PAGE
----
Nate’s Grade: C
Not nearly as clever as the brilliant title may suggest, Hot Tub Time Machine is a fairly silly yet sloppy comedic enterprise. The purposely moronic nature of it leads to some raunchy enjoyment, and the premise involving a time-traveling Jacuzzi allows for some fun comedic situations. The trouble is that the movie shadows our foursome of dudes (John Cusack, Rob Corddry, Craig Robinson, and Clark Duke) too closely. The movie presents intriguing comedic setups but spends inordinate amounts of time dealing with the fractious falling out between the dudes. We spend more time talking about old friendships than we do the sheer possibilities brought about through time travel. The pacing has some turgid moments; it takes too long to reach the magic hot tub. There’s some good humor at first when the guys believe they must follow the exact path they tread before, lest the butterfly effect destroy the future. Then they decide to walk a different path, taking advantage of their knowledge of the future. The movie doesn’t fully take advantage of its own comedic possibilities and settles for lame payoffs, like an end credits sequence inserting Corddry into a Motley Crue video (it’s not funny). There are a few Farrelly Brother-level gross-out gags, but most of the comedy happens around these guys, not because of their characters. They themselves are not exasperatingly funny, so it’s disappointing when Hot Tub Time Machine flirts with fun comic scenarios (an outlandish bet on a sporting game, performing a modern song, the mystery of how the bellhop loses his arm, Duke making sure he will be conceived in the past) only to give up and spend more time with the guys hashing out their years-old squabbles. Enough with the personal growth and reflection. Get back to messing around with the space-time continuum.
Nate’s Grade: B-
I have noticed that I’ve really been dragging my feet when it comes to writing a Green Zone review. I’ve prioritized it only to have something more necessary (catching up on VH1 reality shows) come to the forefront of my attention span. It’s not like the movie is bad. It may have been misleadingly advertised as Jason Bourne’s tour of Iraq, bringing back together Matt Damon and director Paul Greengrass (The Bourne Supremacy), but it’s not bad. It’s a perfectly fine movie, except in this instance, given the politically explosive and monumentally relevant subject matter, “perfectly fine” sounds like a missed opportunity. This movie should be incendiary, shocking, aggravating, enlightening, and if it happens to be entertaining then that ain’t bad either. The subject matter –the false rationale for war, WMDs– deserves a sober examination. Green Zone is not that movie. Green Zone is about uncovering and righting the mistakes of the Iraq War, and I believe I figured out what keeps Green Zone from being a better, more powerful, more engaging movie — it fictionalizes a story that is already wroth telling. This is a true story that could have stood well on its own merits.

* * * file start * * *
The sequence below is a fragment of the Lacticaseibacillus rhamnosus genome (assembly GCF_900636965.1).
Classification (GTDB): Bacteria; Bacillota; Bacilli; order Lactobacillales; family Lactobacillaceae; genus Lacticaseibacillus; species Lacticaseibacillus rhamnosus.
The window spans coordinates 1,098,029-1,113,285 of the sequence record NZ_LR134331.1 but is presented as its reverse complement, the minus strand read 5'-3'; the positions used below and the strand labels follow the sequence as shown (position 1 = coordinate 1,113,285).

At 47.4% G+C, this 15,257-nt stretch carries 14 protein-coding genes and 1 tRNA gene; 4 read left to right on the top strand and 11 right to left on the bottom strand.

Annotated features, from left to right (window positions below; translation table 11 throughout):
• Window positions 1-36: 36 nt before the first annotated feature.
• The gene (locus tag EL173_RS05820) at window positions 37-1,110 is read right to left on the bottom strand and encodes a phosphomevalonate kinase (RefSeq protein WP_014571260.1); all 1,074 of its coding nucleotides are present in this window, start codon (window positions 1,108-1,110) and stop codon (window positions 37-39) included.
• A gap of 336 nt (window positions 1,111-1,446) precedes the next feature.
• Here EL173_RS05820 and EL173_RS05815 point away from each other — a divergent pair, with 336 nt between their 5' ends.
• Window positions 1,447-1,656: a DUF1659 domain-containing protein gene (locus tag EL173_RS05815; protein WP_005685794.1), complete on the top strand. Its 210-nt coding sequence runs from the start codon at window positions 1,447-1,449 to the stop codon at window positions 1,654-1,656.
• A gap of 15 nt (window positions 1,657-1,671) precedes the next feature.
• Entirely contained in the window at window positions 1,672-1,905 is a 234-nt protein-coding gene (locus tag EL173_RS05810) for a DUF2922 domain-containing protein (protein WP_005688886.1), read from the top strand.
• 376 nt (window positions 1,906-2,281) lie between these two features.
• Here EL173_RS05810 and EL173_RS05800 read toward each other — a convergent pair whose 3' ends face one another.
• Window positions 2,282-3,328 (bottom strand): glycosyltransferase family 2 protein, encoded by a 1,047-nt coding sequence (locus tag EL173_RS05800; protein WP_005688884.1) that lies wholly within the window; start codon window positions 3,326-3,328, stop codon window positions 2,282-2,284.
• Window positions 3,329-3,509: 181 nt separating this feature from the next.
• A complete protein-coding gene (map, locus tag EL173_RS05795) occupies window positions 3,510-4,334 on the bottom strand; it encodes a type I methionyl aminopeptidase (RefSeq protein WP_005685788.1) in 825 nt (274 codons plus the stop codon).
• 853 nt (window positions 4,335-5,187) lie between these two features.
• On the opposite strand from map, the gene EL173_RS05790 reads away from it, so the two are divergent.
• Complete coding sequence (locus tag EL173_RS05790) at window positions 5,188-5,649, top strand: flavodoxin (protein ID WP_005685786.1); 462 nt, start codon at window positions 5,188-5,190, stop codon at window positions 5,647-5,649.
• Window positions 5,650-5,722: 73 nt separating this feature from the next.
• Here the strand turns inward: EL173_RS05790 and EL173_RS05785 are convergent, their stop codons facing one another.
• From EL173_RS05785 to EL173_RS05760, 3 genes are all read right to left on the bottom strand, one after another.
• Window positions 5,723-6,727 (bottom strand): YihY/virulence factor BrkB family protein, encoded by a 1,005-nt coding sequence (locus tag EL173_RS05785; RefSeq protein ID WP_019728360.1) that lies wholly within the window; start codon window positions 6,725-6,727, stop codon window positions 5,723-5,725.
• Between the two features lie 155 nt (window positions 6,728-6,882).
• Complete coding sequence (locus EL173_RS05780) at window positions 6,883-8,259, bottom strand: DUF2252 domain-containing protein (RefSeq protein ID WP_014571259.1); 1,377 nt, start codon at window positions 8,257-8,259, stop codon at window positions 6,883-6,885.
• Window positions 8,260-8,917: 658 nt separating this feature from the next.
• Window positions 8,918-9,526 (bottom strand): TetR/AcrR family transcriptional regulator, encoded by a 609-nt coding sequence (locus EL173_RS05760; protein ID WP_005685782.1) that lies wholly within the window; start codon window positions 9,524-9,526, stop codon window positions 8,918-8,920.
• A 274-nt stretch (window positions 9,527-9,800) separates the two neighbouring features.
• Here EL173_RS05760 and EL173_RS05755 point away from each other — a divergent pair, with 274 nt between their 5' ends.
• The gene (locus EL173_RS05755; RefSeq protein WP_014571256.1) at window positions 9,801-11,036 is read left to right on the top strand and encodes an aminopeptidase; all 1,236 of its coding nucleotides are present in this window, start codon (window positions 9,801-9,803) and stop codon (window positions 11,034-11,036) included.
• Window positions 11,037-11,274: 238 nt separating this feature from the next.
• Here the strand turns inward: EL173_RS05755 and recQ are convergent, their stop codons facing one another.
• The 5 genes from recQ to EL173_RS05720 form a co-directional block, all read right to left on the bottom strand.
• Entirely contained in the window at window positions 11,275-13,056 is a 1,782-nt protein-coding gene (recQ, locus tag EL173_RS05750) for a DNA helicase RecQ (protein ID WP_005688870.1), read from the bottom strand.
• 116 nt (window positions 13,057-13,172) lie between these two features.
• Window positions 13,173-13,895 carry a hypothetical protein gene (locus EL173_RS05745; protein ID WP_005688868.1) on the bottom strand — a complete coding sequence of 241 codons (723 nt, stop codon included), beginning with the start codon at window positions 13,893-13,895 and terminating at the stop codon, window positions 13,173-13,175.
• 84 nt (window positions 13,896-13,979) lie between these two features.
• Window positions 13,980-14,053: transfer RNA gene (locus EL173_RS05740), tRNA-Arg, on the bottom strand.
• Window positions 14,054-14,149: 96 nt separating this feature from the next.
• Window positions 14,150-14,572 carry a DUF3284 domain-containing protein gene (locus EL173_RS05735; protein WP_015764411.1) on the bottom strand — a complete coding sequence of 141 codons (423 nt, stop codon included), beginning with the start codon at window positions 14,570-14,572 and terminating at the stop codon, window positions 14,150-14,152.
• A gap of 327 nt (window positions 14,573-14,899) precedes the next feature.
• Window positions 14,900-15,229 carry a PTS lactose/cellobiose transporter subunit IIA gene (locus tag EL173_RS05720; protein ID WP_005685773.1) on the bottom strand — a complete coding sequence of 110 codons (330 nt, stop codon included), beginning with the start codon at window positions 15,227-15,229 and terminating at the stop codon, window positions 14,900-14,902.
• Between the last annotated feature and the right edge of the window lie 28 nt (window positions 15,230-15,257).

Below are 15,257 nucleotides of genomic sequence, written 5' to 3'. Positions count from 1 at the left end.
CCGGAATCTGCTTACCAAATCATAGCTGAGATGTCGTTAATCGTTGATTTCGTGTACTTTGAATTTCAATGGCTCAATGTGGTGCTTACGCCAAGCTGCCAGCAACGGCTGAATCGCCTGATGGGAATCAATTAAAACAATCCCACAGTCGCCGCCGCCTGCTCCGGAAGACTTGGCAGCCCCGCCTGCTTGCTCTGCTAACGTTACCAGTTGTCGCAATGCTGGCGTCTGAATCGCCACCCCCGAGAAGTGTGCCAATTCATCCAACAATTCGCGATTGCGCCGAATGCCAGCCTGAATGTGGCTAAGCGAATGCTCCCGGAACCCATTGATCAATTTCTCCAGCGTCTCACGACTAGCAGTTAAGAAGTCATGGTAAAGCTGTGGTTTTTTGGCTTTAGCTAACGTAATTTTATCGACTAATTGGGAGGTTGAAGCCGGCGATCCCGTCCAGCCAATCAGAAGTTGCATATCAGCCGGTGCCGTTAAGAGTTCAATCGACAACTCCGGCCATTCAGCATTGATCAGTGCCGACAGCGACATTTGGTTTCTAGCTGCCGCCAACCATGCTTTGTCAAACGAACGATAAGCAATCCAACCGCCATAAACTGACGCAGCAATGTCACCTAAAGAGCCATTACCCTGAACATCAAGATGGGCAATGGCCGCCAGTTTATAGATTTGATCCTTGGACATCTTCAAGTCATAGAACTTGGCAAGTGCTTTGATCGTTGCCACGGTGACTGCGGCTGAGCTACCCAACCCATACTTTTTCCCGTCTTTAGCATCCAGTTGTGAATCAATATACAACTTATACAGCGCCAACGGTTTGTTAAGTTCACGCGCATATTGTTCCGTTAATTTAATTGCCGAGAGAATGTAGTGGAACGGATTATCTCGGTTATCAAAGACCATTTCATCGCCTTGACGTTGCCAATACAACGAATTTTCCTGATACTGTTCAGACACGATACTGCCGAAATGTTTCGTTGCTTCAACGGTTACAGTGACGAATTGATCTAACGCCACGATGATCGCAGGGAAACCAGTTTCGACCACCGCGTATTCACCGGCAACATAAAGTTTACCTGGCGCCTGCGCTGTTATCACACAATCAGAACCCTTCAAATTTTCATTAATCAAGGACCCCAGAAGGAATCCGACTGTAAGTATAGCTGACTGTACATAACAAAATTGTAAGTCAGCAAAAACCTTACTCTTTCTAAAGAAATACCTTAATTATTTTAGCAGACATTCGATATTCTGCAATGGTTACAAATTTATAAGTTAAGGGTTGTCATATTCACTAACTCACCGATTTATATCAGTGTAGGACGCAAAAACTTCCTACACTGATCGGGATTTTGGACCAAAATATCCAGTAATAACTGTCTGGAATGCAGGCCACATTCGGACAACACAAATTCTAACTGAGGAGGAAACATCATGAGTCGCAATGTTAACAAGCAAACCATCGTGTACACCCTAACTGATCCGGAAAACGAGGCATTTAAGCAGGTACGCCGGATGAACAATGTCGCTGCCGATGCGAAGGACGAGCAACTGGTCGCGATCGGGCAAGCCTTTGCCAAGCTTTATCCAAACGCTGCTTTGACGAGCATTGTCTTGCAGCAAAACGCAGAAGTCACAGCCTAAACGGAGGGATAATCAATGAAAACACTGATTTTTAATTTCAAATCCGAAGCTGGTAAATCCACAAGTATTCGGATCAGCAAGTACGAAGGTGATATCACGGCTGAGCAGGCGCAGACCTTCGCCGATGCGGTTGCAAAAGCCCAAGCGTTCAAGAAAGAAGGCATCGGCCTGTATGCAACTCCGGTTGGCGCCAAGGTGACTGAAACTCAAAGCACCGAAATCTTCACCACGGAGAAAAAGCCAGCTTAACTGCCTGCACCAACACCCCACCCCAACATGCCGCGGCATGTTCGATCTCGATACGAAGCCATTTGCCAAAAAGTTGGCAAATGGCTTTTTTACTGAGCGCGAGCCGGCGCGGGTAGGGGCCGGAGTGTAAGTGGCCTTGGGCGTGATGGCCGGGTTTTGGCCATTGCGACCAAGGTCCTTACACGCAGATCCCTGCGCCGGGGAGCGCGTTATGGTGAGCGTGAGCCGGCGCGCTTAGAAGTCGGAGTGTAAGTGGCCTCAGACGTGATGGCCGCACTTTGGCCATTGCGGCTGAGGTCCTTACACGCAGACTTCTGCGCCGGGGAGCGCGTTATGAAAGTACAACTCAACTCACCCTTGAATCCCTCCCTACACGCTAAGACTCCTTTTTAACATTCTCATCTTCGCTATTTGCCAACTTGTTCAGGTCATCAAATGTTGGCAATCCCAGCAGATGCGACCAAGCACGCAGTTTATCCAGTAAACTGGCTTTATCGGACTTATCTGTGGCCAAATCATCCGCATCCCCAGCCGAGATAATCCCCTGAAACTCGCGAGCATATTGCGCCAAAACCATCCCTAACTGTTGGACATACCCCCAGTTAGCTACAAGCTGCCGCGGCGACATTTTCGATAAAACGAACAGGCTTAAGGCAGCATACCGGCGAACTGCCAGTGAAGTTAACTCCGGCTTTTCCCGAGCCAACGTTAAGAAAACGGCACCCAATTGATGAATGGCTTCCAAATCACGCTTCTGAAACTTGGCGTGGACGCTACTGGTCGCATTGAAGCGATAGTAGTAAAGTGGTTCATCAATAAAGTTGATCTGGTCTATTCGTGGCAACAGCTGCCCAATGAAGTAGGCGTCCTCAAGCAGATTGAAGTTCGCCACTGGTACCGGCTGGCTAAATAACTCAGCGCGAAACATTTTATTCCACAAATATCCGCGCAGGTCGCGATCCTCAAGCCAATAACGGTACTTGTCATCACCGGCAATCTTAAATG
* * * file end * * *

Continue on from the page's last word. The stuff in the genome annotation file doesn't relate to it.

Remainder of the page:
Shortly after the fall of Baghdad in 2003, Chief Warrant Officer Roy Miller (Damon) is on the hunt for those weapons of mass destruction (WMD), the chief argument for invading Iraq. His team investigates suspected weapons sites but they keep coming up empty. The intelligence appears to be in sharp contrast with the reality on the ground. Miller butts heads with shady government officials (Greg Kinnear) and finds aid in a state department realist (Brendan Gleeson) and a reporter (Amy Ryan) who put her reputation at stake parroting the government intelligence as fact. The Iraqi army is disbanded and now the former generals under Saddam Hussein are conferring what the next steps should be. General Al Rawi (Yigal Naor, who played Saddam in a TV mini-series) is waiting for the Americans to extend a hand, and if not then they will become an insurrection. Miller is racing to track down Al Rawi because he knows the truth in the lead up to the war, which is why those shady government officials are also trying to kill him.
Based upon reporter Rajiv Chandrasekaran’s book Imperial Life in the Emerald City: Life Inside the Green Zone, the filmmakers have resorted to a fictional narrative informed by the real events. My biggest gripe is this: the true story is far more interesting, complicated, and relevant than concocting a story about one military man’s search for answers. The film is laid out like a conspiracy thriller, where our hero gains a small sliver of information that leads to another piece, and another and another, until finally a picture emerges. I get it. With Damon as a soldier, the audience has an obvious rotting point, a protagonist who we can easily be labeled as good. And then when he uncovers the truth, and alerts the media, it provides a tidy, satisfying end for the movie. Except that’s not what happened. In the real world, the hunt for those phantom WMDs carried on for months, and the news trickled drip by drip. There were no smoking guns, no white knights to shine the light of truth (Joe Wilson and Valerie Plame might be the closest in consideration), and there wasn’t anything as conclusive as a military officer writing a report and sending it the mainstream media.